This column uses the name Climate Blue, which it shares with the student group built around the U-M delegation to the United Nations Conference of the Parties (the “COP”). In 2009, I, along with other faculty members, led an effort to get the University observer status with the United Nations. We sent a delegation to Copenhagen in 2009 and to all of the COP meetings since that time. Avik Basu, professor in the School of Environment and Sustainability (SEAS), and I teach a course preparing students for the experience. Several alumni donors have provided funding to partially cover the students’ participation. You can follow Climate Blue on Facebook.
In the beginning
I came to Michigan in 2005 after more than 20 years at NASA. In my first week at Michigan, I attended a University-wide conference on climate change sponsored by the Erb Institute, a partnership between the Ross School of Business and SEAS. After that meeting, three students contacted me and said that U-M needed a course on climate science, climate change, and what climate change would mean to us. Together, we fleshed out a syllabus focused on the intersection of climate change with economics, business, and policy. Since that first class in 2006, the course has evolved to what I call climate and its relation to “everything.”
This column follows from that course and the expanded curriculum we’ve developed.
In the news
In 2007, I asked my students where they got their news. It is a question I ask every year, and the answer has changed over time. In 2007, the answer was blogs. At about the same time, Wunderground.com, a company founded by Michigan alumni, asked me to write a climate change blog. I started writing in a public forum, first, to provide accurate information. The blog evolved and became focused on climate change problem-solving.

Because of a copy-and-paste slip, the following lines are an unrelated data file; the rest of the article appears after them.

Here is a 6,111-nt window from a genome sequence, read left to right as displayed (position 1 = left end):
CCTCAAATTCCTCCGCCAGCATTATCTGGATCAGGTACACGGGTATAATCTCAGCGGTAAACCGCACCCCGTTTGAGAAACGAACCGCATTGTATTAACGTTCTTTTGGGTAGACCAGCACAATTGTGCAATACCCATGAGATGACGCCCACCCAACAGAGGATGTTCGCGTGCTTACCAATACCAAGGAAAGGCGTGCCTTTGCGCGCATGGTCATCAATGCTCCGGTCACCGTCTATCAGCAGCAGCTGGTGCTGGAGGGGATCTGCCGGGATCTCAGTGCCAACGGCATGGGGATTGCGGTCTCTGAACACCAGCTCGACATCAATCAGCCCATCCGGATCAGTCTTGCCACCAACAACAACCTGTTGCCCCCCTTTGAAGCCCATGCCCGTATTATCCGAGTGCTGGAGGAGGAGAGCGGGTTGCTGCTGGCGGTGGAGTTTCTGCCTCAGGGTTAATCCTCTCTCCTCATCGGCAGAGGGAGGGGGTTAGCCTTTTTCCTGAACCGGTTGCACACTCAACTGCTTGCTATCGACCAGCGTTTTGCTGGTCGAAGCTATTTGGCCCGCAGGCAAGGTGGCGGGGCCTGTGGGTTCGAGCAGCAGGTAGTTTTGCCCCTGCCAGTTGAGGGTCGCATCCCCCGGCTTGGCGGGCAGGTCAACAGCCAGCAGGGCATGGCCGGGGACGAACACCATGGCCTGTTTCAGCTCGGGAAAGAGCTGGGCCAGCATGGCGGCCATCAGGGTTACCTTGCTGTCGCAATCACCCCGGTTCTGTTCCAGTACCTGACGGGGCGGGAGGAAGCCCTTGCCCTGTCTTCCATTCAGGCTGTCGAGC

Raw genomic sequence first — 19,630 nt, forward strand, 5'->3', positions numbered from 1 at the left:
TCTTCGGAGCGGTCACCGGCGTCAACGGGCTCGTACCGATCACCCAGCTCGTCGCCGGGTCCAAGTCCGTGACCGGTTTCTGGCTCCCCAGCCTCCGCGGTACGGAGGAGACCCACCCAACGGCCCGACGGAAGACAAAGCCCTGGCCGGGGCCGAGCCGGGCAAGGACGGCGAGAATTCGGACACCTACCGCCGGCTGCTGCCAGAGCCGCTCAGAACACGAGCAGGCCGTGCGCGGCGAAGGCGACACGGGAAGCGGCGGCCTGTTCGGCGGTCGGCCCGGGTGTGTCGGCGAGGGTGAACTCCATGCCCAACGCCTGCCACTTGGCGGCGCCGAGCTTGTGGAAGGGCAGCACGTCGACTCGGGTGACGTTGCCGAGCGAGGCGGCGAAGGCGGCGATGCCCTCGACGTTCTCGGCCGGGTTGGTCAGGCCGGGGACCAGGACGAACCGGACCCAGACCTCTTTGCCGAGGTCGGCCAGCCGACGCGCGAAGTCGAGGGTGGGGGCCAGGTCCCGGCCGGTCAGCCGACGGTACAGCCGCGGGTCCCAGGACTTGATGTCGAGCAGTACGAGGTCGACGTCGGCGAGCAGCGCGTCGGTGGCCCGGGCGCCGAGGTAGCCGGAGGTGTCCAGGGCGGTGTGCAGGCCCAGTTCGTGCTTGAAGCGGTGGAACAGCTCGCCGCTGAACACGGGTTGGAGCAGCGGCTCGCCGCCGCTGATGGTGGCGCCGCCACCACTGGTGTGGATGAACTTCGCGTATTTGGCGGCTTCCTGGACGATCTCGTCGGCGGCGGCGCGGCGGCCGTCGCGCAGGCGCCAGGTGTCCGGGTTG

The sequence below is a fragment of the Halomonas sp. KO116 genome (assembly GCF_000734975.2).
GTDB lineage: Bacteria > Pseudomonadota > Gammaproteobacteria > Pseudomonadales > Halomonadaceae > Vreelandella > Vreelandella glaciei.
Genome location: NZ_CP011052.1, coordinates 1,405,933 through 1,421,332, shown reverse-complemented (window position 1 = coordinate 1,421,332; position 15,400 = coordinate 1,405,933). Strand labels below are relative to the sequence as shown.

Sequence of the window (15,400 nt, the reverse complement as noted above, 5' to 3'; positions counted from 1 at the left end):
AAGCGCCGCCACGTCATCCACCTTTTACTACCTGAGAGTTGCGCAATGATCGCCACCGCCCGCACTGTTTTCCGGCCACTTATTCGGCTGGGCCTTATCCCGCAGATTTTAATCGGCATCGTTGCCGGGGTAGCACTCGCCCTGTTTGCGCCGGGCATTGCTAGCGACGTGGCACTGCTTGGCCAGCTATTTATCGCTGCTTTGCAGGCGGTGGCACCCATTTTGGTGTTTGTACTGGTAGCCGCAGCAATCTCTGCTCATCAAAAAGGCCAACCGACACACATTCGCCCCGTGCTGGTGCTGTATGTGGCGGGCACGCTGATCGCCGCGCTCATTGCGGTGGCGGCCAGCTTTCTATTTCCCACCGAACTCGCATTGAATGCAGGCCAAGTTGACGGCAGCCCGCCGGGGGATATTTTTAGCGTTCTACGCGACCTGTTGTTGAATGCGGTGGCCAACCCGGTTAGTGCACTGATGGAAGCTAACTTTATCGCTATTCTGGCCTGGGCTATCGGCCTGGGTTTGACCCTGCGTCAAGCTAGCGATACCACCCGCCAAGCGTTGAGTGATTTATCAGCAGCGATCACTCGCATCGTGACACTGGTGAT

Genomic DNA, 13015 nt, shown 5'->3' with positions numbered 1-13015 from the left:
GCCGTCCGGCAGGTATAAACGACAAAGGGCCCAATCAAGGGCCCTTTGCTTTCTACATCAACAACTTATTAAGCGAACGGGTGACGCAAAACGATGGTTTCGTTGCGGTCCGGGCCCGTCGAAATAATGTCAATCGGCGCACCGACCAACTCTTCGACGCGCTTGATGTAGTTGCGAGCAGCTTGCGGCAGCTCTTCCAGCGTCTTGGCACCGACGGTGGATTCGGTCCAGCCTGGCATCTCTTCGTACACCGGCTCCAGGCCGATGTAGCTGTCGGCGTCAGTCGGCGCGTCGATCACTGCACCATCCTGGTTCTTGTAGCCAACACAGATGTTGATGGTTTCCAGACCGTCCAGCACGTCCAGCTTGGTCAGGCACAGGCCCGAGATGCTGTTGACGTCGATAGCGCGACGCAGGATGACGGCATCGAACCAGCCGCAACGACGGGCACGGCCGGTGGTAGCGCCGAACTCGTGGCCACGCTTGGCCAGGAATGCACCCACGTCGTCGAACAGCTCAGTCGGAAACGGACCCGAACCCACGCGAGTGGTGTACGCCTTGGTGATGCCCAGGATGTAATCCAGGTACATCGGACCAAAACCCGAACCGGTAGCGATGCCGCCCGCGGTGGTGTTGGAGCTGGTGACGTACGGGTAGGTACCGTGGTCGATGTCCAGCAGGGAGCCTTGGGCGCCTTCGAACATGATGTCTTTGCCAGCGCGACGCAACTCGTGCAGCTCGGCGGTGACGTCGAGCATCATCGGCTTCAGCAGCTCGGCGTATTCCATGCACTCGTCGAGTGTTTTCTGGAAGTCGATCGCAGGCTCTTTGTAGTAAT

My blogs took on the many subjects we addressed in class and that arose in the news. I strive to analyze problems and present them in a strategic context. My target audience has been those who, in their professions, need to integrate knowledge on climate change into their planning, design, policy, and management decisions.
The Wundergroud.com blogs ended in early 2017. I have published in numerous public venues since that time.
That the planet is, on average, warming and that there will be substantial consequences of that warming comes from scientific investigation. That investigation sits on a foundation of observations and a set of simple physical laws. That the planet will continue to warm is certain.
The details on the consequences of the warming, however, rely on complex models that are a substantial simplification of the more complex climate system. Those details are highly uncertain.
The outcomes from these models tell us that we have to alter, completely, our energy systems. The response to climate change challenges the status quo of wealth and power structures. Issues of fairness and justice further complicate matters.
There are some consequences of the warming we can describe. We know ice will melt, sea levels will rise, and the weather will change. The weather will change in both predictable and unpredictable ways. With more heat in the environment, we know that extremes will become even more extreme. Climate change is upon us, and it will be fast. We will not stop the change; we must limit the change.
Living with a changing climate needs to become a part of our day-to-day affairs. Our whole notion of legacy and permanence will have to change. The most challenging problems of climate change are not technical or scientific; they are behavioral, psychological, and societal. They push up against a growing population and our innate behavior that societal success requires consumption of energy and acquisition of goods.
In my classes, there is a cycle of depression and optimism. Though climate change will alter the planet in fundamental and profound ways, we have models that deliver a credible, though imperfect, vision of the future. This is unique in the history of humans — knowing what the future will look like. Those who use the knowledge of climate change will be able to adapt and, likely, thrive. As we understand what it takes to live in a changing climate, we will appreciate the imperative to limit and, even, reverse that change.